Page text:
Destruction of essential infrastructure now a criminal offence

July 1st, 2016

By Nomfundo Manyathi-Jele

The Criminal Matters Amendment Act 18 of 2015 (the Act) is now operational, it commenced on 1 June.

According to the Government Gazette, the Act amends the –

  • Criminal Procedure Act 51 of 1977, so as to regulate bail in respect of essential infrastructure-related offences;
  • Criminal Law Amendment Act 105 of 1997, so as to regulate the imposition of discretionary minimum sentences for essential infrastructure-related offences and create a new offence relating to essential infrastructure; and
  • Prevention of Organised Crime Act 121 of 1998, so as to insert a new offence in sch 1 to the Act and to provide for matters connected therewith.

The Act ensures that there are stricter conditions for the granting of bail in respect of essential infrastructure-related offences, there is also imposition of harsher sentences to perpetrators. The Act is viewed by most as a timely tool to deal with increasing acts of vandalism and theft of infrastructure.

Speaking on offences relating to essential infrastructure, s 3 of the Act states:

‘(1) Any person who unlawfully and intentionally –

(a) tampers with, damages or destroys essential infrastructure; or

(b) colludes with or assists another person in the commission, performance or carrying out of an activity referred to in paragraph (a),

and who knows or ought reasonably to have known or suspected that it is essential infrastructure, is guilty of an offence and liable on conviction to a period of imprisonment not exceeding 30 years or, in the case of a corporate body as contemplated in section 332(2) of the Criminal Procedure Act, 1977, a fine not exceeding R100 million.’

De Rebus asked a few members of the public what they thought of the amendment.

Voxpops_1Venice Sedibeng: ‘Crimes such as murder, rape and robbery are criminal offences yet people still commit them daily. We do not need a law. The problem is in the influence people get to commit these acts. Target their influence (leaders) to change their solutions approach and their people will follow. The amendment means nothing.’

Voxpops_2Nicole Tobias: ‘I did not realise that dangerous criminal groups were becoming involved in these incidents often, I must be honest. I believe this is an interesting and important Act, considering some of the recent events we have experienced in South Africa. The incidents that have led to schools and schooling being affected, need action. I see improved schooling as the best way to empower people, because you are giving your learners the information and power they need to raise themselves out of poverty. But then, I do understand that there is a balancing act involved, because some other infrastructure damage can affect the whole country and economy in what might feel like a more immediate way. Neither are good for South Africa in the long term though, which makes the focus on this Act important.’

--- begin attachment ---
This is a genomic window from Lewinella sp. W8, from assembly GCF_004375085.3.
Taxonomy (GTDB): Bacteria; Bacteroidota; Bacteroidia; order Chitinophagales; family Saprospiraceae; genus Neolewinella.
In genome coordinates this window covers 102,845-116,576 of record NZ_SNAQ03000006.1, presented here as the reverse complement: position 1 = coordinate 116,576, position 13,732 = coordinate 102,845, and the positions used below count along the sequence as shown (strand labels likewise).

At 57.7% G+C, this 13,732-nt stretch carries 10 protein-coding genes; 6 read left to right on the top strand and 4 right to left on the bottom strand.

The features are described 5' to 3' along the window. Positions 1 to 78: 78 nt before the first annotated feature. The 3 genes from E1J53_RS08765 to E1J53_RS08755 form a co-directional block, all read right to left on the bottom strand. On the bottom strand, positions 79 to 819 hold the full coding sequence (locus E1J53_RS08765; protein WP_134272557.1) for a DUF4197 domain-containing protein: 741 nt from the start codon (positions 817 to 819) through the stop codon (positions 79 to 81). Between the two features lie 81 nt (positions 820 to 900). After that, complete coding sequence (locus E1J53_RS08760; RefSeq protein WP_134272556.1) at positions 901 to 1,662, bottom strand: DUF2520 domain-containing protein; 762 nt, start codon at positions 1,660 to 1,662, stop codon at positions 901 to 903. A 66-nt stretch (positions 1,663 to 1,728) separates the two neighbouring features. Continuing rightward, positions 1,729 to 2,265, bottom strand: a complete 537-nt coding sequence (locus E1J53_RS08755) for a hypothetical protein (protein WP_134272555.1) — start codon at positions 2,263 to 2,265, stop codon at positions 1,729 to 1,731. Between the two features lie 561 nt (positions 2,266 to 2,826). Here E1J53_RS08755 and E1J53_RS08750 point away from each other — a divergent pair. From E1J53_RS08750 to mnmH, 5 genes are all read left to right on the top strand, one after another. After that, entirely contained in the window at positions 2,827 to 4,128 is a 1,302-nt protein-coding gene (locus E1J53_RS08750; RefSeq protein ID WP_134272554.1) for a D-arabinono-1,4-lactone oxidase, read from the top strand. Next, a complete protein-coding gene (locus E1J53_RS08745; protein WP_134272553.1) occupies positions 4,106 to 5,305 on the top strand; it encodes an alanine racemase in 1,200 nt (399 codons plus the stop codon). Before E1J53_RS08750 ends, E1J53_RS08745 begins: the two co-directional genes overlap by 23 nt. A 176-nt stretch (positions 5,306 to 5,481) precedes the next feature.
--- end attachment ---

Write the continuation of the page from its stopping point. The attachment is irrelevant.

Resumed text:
Voxpops_3Philip Sergeant: ‘With the recent public displays of damage inflicted on schools in the Vuwani District costing in the region of R 500 million, many of these already cash strapped institutions have been placed on life support.

The victims of these violent acts of damage to property are those scholars living in these very communities who have had their basic right to an education infringed.

It is long overdue that harsher penalties than those previously provided for by the common law offence of malicious damage to property are imposed as a means to deter this continued and senseless destruction of infrastructure during protests.’

Voxpops_4Stevland Marney: ‘This Act is a direct defensive to compress the voices of the protesting students at the various universities. Instead of creating meaningful platforms for engagement and to seek genuine resolutions to a fundamental problem, our law makers have introduced the stick when the carrot should suffice. This is abhorrent and distasteful. I would have hoped that our law makers are above this. I sincerely hope that a retraction of this law is imminent, and more meaningful proposals are put forth. Also, the irony that the government is criminalising the very acts that won us the war against Apartheid, is not lost on the general populous.’

Voxpops_5 Ntombi Twala: ‘I think the New Criminal Matters Amendment Act is a good idea because it will limit, if not prevent people from burning down important and essential infrastructure during protests. This type of vandalism not only makes the country go backwards with regards to progress but it ends up costing the government millions to rebuild schools, libraries and universities, etcetera. People need to know that there are serious consequences for such behaviour, surely there are other channels that can be used to express their anger and disappointment at the government other than burning down and destroying the very same infrastructures that are meant to create a better future (schools, libraries, universities) and make lives easier for the people of South Africa.’


Nomfundo Manyathi-Jele NDip Journ (DUT) BTech Journ (TUT) is the news editor at De Rebus.

 This article was first published in De Rebus in 2016 (July) DR 14.


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